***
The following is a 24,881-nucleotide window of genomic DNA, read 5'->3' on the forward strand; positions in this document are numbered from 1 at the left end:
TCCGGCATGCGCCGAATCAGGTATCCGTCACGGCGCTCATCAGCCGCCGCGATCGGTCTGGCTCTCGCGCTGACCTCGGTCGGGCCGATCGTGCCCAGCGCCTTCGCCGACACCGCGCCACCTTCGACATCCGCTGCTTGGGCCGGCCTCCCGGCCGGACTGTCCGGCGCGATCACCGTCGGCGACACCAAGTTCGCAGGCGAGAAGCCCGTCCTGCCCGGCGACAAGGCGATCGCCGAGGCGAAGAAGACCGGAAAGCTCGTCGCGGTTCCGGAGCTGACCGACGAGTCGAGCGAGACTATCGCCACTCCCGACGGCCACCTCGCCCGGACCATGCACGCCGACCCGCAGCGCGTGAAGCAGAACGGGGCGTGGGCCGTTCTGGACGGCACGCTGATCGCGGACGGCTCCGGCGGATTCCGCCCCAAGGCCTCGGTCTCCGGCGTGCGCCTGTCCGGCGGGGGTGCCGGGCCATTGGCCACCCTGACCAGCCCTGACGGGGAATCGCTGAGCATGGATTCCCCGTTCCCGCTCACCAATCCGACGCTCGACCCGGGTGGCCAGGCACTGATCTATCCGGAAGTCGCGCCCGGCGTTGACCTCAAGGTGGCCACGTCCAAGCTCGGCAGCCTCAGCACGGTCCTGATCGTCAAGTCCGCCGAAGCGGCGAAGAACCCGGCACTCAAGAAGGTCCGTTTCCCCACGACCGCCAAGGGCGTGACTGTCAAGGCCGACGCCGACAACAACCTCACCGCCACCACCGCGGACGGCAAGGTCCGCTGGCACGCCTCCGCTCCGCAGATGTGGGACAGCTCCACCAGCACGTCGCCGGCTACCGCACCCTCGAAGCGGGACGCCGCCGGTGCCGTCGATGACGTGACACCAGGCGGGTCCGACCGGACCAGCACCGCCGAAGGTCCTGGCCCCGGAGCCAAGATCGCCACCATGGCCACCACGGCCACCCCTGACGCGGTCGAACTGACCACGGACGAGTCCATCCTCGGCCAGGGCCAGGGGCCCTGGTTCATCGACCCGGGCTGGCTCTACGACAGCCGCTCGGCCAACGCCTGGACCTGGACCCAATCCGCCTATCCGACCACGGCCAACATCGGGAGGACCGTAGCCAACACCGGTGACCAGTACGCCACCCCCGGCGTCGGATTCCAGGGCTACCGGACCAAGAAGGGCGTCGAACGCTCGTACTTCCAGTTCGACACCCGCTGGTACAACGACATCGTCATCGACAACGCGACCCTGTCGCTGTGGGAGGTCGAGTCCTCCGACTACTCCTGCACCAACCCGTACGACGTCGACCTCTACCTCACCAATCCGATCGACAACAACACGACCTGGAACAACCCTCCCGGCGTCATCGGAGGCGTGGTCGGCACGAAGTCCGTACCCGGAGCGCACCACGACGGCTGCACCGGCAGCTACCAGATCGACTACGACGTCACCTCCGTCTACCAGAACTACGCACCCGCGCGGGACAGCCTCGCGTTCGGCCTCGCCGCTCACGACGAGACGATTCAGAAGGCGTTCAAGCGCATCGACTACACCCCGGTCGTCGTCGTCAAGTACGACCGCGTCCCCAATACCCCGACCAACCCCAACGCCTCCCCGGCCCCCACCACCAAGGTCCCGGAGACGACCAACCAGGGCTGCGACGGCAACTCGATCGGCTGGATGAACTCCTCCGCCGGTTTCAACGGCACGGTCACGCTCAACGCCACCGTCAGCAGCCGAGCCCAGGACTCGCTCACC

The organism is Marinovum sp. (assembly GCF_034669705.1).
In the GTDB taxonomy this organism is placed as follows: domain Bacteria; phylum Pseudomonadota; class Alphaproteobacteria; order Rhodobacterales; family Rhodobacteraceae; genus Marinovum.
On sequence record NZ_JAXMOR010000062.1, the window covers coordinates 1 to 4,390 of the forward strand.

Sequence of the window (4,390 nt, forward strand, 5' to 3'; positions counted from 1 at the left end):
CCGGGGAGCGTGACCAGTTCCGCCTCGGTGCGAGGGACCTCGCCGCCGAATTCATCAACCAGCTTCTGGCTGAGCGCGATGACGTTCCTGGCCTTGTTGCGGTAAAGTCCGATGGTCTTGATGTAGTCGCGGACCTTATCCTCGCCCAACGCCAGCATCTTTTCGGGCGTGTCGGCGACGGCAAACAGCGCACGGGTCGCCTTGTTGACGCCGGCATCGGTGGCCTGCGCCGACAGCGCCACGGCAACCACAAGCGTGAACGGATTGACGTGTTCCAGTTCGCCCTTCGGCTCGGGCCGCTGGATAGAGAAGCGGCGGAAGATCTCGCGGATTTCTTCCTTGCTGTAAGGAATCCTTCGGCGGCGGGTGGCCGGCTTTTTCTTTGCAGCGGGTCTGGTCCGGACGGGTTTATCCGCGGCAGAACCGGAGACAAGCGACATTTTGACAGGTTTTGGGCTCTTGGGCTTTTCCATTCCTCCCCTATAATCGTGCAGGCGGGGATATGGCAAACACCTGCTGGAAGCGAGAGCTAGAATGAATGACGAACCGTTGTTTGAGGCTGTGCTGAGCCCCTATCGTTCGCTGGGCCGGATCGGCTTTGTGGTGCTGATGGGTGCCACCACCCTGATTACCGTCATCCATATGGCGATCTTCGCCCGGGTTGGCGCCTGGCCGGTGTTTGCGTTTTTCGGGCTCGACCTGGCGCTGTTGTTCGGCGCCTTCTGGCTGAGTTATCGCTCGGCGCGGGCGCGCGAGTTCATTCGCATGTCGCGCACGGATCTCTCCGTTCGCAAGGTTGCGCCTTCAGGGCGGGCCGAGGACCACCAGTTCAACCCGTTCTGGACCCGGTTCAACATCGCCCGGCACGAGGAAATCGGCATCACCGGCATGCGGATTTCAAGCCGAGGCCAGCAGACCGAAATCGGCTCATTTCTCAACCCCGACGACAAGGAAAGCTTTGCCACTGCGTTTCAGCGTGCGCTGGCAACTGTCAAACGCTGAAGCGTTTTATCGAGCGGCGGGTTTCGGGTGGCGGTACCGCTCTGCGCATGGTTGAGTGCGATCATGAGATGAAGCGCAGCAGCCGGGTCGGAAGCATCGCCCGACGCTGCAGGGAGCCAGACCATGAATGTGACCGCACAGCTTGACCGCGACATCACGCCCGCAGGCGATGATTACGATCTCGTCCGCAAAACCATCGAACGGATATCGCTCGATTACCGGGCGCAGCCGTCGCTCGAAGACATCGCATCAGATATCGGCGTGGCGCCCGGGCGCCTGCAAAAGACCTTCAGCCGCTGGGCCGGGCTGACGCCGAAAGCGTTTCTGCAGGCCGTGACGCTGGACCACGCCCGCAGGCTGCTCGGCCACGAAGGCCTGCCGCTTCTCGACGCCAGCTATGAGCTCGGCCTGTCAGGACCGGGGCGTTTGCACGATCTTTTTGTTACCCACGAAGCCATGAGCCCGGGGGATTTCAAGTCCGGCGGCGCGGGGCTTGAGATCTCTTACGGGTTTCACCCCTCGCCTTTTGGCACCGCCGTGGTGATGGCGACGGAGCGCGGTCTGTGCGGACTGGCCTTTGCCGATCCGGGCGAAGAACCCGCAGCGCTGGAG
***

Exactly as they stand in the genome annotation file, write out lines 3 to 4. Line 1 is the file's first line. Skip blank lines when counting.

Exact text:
The organism is Marinovum sp. (assembly GCF_034669705.1).
In the GTDB taxonomy this organism is placed as follows: domain Bacteria; phylum Pseudomonadota; class Alphaproteobacteria; order Rhodobacterales; family Rhodobacteraceae; genus Marinovum.